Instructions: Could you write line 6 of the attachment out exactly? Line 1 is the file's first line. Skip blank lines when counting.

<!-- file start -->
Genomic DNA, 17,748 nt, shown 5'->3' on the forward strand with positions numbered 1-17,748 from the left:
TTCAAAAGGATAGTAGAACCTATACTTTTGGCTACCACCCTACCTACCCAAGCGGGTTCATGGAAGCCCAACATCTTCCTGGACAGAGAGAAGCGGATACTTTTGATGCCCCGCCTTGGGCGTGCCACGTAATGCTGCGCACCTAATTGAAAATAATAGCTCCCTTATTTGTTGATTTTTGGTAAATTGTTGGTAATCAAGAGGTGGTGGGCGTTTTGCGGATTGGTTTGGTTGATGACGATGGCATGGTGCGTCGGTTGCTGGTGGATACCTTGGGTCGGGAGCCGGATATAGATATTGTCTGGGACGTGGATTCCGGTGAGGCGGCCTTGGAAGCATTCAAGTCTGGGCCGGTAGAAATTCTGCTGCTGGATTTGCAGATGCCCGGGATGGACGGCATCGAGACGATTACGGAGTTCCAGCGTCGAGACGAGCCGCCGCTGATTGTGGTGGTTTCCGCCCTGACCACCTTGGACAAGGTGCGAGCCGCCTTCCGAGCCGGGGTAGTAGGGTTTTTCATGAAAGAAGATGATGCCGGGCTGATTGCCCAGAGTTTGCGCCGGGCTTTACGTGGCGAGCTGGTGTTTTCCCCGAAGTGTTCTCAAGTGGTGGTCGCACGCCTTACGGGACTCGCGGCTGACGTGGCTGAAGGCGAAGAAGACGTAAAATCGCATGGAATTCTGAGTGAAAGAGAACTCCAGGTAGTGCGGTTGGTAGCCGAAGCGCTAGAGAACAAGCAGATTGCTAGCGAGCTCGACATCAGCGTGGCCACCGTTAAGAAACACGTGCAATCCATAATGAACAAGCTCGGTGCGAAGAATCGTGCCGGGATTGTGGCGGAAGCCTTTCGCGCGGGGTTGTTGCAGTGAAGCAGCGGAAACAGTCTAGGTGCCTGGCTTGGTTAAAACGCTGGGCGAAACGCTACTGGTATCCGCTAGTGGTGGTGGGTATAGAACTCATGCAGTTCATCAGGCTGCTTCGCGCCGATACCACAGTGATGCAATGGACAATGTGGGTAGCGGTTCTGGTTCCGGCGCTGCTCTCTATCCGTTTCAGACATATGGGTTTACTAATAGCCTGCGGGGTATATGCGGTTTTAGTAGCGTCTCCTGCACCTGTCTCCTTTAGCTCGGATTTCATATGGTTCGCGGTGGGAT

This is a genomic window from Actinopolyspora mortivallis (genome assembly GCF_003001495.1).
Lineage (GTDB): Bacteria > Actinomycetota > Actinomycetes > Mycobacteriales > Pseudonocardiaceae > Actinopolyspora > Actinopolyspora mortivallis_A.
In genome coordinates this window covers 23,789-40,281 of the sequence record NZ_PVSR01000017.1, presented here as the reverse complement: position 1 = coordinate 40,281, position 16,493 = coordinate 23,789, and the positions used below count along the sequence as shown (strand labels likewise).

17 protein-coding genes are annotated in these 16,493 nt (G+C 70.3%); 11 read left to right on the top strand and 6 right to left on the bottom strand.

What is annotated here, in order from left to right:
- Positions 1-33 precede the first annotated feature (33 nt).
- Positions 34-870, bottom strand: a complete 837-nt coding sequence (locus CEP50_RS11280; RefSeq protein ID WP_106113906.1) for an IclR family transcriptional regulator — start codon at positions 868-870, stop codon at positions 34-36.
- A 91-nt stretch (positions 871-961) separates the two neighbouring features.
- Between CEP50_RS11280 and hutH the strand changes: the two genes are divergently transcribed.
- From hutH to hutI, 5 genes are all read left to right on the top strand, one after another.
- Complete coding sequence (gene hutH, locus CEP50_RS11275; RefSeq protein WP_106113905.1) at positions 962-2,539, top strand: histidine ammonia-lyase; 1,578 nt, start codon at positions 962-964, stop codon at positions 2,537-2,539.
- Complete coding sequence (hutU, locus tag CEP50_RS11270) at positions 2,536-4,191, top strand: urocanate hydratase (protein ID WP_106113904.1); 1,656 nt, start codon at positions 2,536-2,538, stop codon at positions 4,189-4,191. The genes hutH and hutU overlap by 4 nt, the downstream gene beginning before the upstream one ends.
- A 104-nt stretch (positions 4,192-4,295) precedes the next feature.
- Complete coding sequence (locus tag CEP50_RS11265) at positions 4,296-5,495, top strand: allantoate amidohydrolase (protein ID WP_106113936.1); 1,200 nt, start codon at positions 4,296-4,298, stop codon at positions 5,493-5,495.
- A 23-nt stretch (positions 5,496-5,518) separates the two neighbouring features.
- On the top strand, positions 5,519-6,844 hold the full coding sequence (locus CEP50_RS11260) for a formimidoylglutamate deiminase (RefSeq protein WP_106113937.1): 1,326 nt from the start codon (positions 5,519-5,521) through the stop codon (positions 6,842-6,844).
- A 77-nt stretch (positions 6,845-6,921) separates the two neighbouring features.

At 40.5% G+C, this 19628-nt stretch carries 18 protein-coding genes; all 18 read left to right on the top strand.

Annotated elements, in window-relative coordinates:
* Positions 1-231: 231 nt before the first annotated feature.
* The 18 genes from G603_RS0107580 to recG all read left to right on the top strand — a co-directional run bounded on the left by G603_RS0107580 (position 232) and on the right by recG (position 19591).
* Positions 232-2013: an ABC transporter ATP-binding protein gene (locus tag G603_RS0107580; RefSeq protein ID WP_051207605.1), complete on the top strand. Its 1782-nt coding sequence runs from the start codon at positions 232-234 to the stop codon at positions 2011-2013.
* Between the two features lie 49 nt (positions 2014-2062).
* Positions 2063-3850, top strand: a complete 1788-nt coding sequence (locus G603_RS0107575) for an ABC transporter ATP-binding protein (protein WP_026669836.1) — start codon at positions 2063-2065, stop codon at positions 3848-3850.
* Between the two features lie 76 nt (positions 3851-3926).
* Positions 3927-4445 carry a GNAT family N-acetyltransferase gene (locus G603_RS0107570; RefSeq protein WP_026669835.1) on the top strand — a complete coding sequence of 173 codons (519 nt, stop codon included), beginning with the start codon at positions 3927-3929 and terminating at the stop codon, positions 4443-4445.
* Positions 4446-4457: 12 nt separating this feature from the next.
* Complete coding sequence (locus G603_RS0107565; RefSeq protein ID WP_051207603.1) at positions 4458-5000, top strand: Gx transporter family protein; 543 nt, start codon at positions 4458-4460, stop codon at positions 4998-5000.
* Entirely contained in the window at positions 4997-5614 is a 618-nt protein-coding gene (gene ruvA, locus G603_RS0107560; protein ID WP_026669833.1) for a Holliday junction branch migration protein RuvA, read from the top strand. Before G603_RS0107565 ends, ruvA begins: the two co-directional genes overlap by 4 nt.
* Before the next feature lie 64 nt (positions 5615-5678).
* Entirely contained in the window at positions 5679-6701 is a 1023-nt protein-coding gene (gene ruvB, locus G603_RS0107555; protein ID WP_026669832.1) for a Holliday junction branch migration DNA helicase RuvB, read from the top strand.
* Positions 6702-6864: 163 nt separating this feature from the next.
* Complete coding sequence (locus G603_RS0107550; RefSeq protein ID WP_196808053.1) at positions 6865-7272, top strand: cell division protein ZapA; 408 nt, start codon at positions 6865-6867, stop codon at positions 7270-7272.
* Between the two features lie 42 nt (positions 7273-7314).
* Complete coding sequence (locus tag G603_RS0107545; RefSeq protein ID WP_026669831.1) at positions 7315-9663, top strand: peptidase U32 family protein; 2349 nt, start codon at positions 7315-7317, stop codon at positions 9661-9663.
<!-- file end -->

17 protein-coding genes are annotated in these 16,493 nt (G+C 70.3%); 11 read left to right on the top strand and 6 right to left on the bottom strand.